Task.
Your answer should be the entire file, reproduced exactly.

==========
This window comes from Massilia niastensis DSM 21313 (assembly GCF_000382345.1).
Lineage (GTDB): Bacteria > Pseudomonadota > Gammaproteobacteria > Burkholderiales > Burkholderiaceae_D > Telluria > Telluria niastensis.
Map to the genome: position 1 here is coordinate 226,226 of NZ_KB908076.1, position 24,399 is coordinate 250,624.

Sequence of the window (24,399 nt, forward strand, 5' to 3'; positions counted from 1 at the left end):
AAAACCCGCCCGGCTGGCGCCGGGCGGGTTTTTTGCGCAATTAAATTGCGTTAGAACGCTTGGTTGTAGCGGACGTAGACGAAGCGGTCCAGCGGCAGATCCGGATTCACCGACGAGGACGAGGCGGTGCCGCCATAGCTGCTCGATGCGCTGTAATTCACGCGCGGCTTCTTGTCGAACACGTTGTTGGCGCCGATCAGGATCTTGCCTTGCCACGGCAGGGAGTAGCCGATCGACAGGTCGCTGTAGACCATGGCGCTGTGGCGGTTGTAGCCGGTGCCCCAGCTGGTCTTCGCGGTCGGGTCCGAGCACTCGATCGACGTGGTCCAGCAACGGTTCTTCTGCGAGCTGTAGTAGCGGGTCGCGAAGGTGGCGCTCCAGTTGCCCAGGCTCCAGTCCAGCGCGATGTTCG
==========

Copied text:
This window comes from Massilia niastensis DSM 21313 (assembly GCF_000382345.1).
Lineage (GTDB): Bacteria > Pseudomonadota > Gammaproteobacteria > Burkholderiales > Burkholderiaceae_D > Telluria > Telluria niastensis.
Map to the genome: position 1 here is coordinate 226,226 of NZ_KB908076.1, position 24,399 is coordinate 250,624.

Sequence of the window (24,399 nt, forward strand, 5' to 3'; positions counted from 1 at the left end):
AAAACCCGCCCGGCTGGCGCCGGGCGGGTTTTTTGCGCAATTAAATTGCGTTAGAACGCTTGGTTGTAGCGGACGTAGACGAAGCGGTCCAGCGGCAGATCCGGATTCACCGACGAGGACGAGGCGGTGCCGCCATAGCTGCTCGATGCGCTGTAATTCACGCGCGGCTTCTTGTCGAACACGTTGTTGGCGCCGATCAGGATCTTGCCTTGCCACGGCAGGGAGTAGCCGATCGACAGGTCGCTGTAGACCATGGCGCTGTGGCGGTTGTAGCCGGTGCCCCAGCTGGTCTTCGCGGTCGGGTCCGAGCACTCGATCGACGTGGTCCAGCAACGGTTCTTCTGCGAGCTGTAGTAGCGGGTCGCGAAGGTGGCGCTCCAGTTGCCCAGGCTCCAGTCCAGCGCGATGTTCG